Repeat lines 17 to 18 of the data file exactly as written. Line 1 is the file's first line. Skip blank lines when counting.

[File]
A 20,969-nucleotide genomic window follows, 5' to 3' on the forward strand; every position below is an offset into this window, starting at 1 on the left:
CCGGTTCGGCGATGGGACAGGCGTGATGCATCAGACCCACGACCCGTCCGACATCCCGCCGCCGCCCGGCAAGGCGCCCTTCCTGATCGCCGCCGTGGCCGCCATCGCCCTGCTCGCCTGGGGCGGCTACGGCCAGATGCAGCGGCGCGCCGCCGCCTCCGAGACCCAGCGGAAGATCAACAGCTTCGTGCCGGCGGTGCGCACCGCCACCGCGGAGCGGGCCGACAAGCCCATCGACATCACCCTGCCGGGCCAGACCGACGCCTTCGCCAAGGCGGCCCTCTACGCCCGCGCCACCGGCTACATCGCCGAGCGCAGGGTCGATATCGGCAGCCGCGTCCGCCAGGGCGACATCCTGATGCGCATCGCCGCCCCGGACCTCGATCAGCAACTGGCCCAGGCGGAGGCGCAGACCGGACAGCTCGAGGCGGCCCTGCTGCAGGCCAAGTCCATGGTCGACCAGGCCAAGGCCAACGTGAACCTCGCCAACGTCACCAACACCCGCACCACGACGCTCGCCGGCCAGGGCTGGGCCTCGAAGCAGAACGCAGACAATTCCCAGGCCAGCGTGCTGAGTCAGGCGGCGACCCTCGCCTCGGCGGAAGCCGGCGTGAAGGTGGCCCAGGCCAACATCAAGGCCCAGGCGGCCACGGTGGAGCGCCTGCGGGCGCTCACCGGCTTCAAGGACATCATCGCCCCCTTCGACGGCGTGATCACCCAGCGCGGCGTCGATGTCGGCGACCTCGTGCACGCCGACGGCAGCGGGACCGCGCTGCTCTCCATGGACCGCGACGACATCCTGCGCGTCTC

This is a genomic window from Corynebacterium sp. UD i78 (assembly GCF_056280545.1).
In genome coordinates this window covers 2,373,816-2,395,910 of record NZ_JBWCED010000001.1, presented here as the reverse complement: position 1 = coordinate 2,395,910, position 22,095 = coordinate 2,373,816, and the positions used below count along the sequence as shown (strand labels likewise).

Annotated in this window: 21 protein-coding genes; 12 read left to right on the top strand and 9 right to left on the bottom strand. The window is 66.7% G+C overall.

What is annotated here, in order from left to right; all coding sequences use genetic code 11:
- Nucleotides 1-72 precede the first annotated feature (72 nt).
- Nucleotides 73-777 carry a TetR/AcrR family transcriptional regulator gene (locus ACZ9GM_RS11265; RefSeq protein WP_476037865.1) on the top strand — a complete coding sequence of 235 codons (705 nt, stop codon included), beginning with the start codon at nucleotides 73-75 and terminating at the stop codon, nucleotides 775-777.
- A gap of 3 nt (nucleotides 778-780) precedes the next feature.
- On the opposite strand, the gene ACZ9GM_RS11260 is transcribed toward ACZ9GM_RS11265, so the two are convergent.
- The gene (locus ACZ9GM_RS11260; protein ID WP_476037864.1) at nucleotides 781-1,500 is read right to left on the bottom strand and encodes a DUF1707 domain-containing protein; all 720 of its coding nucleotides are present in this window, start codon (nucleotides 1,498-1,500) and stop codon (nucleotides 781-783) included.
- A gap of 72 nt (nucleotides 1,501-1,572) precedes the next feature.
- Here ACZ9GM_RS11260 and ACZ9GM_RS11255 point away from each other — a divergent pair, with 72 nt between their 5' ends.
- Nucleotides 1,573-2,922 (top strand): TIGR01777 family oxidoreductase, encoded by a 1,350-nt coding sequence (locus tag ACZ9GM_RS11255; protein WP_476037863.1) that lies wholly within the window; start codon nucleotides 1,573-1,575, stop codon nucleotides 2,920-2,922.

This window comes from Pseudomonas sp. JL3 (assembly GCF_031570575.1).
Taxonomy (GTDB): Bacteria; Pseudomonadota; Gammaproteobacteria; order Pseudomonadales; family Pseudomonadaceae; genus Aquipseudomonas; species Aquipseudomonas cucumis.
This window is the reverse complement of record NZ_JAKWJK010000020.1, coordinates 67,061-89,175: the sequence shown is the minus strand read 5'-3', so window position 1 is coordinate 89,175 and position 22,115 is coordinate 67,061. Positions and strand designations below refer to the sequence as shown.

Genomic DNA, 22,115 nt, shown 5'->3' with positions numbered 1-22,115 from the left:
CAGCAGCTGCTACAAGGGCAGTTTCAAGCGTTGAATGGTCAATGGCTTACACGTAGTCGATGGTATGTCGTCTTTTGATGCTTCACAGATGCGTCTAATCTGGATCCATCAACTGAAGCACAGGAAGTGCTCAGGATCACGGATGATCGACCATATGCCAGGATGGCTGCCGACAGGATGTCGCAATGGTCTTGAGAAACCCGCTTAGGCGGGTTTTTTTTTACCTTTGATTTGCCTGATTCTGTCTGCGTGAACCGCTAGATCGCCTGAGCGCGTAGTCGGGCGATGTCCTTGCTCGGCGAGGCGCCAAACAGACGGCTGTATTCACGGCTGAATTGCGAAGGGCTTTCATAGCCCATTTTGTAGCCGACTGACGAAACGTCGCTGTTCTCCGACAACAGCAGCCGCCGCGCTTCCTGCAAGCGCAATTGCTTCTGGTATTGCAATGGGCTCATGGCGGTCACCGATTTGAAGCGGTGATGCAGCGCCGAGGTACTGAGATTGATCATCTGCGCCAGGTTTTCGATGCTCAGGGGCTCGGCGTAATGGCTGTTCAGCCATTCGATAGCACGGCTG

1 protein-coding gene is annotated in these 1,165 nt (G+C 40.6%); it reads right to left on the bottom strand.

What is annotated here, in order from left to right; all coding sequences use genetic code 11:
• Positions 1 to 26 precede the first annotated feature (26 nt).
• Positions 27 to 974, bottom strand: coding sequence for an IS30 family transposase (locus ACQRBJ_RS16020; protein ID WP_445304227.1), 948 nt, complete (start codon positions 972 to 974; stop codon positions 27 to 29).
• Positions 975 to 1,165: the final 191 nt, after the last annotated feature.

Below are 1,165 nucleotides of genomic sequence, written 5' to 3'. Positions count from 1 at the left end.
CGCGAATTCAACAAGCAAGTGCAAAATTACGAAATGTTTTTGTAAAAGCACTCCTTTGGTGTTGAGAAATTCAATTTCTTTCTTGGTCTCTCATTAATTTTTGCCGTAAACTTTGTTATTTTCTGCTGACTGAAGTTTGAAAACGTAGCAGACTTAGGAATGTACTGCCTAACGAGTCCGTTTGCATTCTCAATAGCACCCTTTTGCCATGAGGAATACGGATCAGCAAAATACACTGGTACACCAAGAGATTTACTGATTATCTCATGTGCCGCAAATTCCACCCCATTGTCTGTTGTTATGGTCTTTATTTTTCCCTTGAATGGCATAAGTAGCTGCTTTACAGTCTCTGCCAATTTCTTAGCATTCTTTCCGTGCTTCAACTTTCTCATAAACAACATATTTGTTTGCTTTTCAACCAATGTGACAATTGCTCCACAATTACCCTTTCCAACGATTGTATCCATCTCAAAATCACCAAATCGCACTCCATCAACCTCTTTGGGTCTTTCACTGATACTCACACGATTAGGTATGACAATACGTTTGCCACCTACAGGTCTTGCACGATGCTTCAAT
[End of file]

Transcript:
This window is the reverse complement of record NZ_JAKWJK010000020.1, coordinates 67,061-89,175: the sequence shown is the minus strand read 5'-3', so window position 1 is coordinate 89,175 and position 22,115 is coordinate 67,061. Positions and strand designations below refer to the sequence as shown.

Genomic DNA, 22,115 nt, shown 5'->3' with positions numbered 1-22,115 from the left: